"Winning the team sprint event in Palma was something that I never even dreamed of. I used to watch track cycling on TV when I was a kid and it was mad when I went home and watched a tape of my ride in Palma on video tape. I am working alongside Iain Dyer now. He is the best coach in the world at getting somebody to peak for one given day. I have got 110% faith in Iain. I am going into a training phase aimed at helping my BMX but I think I can also win a world track championship out of it."
Reade finished fifth with a time of 34.633 seconds in the Palma 500m time trial in her first ever attempt in top competition and was just over two tenths of a second behind former world sprint champion Natallia Tsylinskaya from Belarus who won the bronze medal.
"I was called up in Palma to take Victoria Pendleton's place in the 500m time trial when she had made the sprint finals and it was not something I had specifically trained for," continued Reade. "I had never even done two laps before so I thought I would just give my best and pedal as hard as I could to the finish and I ended up fifth behind the Olympic champion and world record holder. I was so close to making the podium without training for it. I hadn't even used the aero bars or ridden double disc wheels before so I want to get on the podium this time."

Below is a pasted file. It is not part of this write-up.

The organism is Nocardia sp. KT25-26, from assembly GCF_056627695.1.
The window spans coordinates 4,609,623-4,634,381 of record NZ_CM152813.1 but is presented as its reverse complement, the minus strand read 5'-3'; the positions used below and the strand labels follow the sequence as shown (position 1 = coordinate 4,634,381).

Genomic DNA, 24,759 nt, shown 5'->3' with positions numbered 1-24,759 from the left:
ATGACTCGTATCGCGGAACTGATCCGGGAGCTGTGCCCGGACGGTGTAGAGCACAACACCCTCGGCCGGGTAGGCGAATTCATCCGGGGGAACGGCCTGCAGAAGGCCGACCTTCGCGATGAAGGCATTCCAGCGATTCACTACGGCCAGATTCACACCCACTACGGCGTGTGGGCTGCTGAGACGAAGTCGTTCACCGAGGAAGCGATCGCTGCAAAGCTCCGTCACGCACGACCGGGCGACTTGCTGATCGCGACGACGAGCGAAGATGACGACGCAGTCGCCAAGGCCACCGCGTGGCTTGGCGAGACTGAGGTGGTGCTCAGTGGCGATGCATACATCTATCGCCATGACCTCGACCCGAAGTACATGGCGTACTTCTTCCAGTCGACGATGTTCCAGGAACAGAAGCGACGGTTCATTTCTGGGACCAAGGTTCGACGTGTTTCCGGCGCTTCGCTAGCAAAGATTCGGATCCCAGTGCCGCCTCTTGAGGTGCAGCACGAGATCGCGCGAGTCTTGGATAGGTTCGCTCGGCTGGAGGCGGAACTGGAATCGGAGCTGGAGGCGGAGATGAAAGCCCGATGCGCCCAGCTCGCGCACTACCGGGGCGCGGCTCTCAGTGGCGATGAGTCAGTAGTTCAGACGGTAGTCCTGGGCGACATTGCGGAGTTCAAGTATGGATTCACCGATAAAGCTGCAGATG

Britain can qualify for two places in the 500m time trial and Reade will have to be going faster than either Anna Blyth or Victoria Pendleton if she wants the ride. The five-day championship event in Manchester means that Pendleton can go for four events this time including the 500m event. Pendleton holds the British record of 34.070 seconds but this is likely to be challenged by Reade this year. Both riders will have to beat current world champion Anna Meares in Manchester. Meares produced a blistering two laps to win the gold medal last year and set a new world record of 33.588.
Meares won 500m race in the Sydney round of the World Cup in November and Lisandra Guerra Rodriguez of Cuba produced a super-fast time of 33.994 to win the last round in Beijing in December.
"There are three of us going for the GB two spots. I wasn't far off Victoria's best time and I hold the UK record for the one lap (250m) so we will see. I am scheduled to ride in the Copenhagen World Cup in February. I will do the 500m time trial there and the team sprint as well."
Reade hails from nearby Crewe and she is expecting some keen support from the home fans.